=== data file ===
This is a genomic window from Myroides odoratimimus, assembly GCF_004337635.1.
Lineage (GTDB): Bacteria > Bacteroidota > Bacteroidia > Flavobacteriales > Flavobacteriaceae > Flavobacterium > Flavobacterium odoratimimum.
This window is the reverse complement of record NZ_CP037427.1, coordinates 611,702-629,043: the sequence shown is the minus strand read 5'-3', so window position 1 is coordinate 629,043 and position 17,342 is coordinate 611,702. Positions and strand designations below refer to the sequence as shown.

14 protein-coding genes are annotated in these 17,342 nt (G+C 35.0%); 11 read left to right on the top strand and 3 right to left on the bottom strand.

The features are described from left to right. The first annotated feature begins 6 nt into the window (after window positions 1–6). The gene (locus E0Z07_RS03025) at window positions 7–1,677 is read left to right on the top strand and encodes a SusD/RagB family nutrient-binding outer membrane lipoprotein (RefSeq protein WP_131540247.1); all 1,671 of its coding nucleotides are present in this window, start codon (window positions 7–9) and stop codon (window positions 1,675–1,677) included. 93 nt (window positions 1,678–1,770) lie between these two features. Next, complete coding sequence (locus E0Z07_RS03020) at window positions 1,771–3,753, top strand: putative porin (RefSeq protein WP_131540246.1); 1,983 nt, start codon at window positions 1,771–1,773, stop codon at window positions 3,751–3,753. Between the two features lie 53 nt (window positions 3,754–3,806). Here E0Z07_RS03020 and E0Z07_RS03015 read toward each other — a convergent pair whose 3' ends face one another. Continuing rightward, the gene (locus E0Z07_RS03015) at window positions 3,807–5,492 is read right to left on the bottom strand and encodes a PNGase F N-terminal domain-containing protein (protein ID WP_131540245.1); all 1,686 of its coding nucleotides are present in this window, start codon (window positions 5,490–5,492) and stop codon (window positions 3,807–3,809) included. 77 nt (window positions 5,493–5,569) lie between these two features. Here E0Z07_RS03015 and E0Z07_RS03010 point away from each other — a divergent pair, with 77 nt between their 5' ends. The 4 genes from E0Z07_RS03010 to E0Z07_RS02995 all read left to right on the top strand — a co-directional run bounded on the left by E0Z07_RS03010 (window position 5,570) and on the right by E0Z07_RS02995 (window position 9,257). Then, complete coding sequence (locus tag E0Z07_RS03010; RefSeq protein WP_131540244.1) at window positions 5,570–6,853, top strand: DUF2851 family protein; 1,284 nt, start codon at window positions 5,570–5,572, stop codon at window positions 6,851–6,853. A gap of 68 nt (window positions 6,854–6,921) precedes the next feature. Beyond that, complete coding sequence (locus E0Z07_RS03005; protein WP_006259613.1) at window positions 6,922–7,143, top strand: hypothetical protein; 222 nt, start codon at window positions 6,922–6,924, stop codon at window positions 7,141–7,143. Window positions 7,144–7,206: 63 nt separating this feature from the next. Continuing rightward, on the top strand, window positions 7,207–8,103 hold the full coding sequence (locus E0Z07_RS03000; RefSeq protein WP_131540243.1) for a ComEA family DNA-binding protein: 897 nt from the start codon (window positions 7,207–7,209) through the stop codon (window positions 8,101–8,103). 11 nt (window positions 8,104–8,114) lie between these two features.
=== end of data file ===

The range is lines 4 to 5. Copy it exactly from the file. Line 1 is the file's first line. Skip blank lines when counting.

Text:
14 protein-coding genes are annotated in these 17,342 nt (G+C 35.0%); 11 read left to right on the top strand and 3 right to left on the bottom strand.

The features are described from left to right. The first annotated feature begins 6 nt into the window (after window positions 1–6). The gene (locus E0Z07_RS03025) at window positions 7–1,677 is read left to right on the top strand and encodes a SusD/RagB family nutrient-binding outer membrane lipoprotein (RefSeq protein WP_131540247.1); all 1,671 of its coding nucleotides are present in this window, start codon (window positions 7–9) and stop codon (window positions 1,675–1,677) included. 93 nt (window positions 1,678–1,770) lie between these two features. Next, complete coding sequence (locus E0Z07_RS03020) at window positions 1,771–3,753, top strand: putative porin (RefSeq protein WP_131540246.1); 1,983 nt, start codon at window positions 1,771–1,773, stop codon at window positions 3,751–3,753. Between the two features lie 53 nt (window positions 3,754–3,806). Here E0Z07_RS03020 and E0Z07_RS03015 read toward each other — a convergent pair whose 3' ends face one another. Continuing rightward, the gene (locus E0Z07_RS03015) at window positions 3,807–5,492 is read right to left on the bottom strand and encodes a PNGase F N-terminal domain-containing protein (protein ID WP_131540245.1); all 1,686 of its coding nucleotides are present in this window, start codon (window positions 5,490–5,492) and stop codon (window positions 3,807–3,809) included. 77 nt (window positions 5,493–5,569) lie between these two features. Here E0Z07_RS03015 and E0Z07_RS03010 point away from each other — a divergent pair, with 77 nt between their 5' ends. The 4 genes from E0Z07_RS03010 to E0Z07_RS02995 all read left to right on the top strand — a co-directional run bounded on the left by E0Z07_RS03010 (window position 5,570) and on the right by E0Z07_RS02995 (window position 9,257). Then, complete coding sequence (locus tag E0Z07_RS03010; RefSeq protein WP_131540244.1) at window positions 5,570–6,853, top strand: DUF2851 family protein; 1,284 nt, start codon at window positions 5,570–5,572, stop codon at window positions 6,851–6,853. A gap of 68 nt (window positions 6,854–6,921) precedes the next feature. Beyond that, complete coding sequence (locus E0Z07_RS03005; protein WP_006259613.1) at window positions 6,922–7,143, top strand: hypothetical protein; 222 nt, start codon at window positions 6,922–6,924, stop codon at window positions 7,141–7,143. Window positions 7,144–7,206: 63 nt separating this feature from the next. Continuing rightward, on the top strand, window positions 7,207–8,103 hold the full coding sequence (locus E0Z07_RS03000; RefSeq protein WP_131540243.1) for a ComEA family DNA-binding protein: 897 nt from the start codon (window positions 7,207–7,209) through the stop codon (window positions 8,101–8,103). 11 nt (window positions 8,104–8,114) lie between these two features.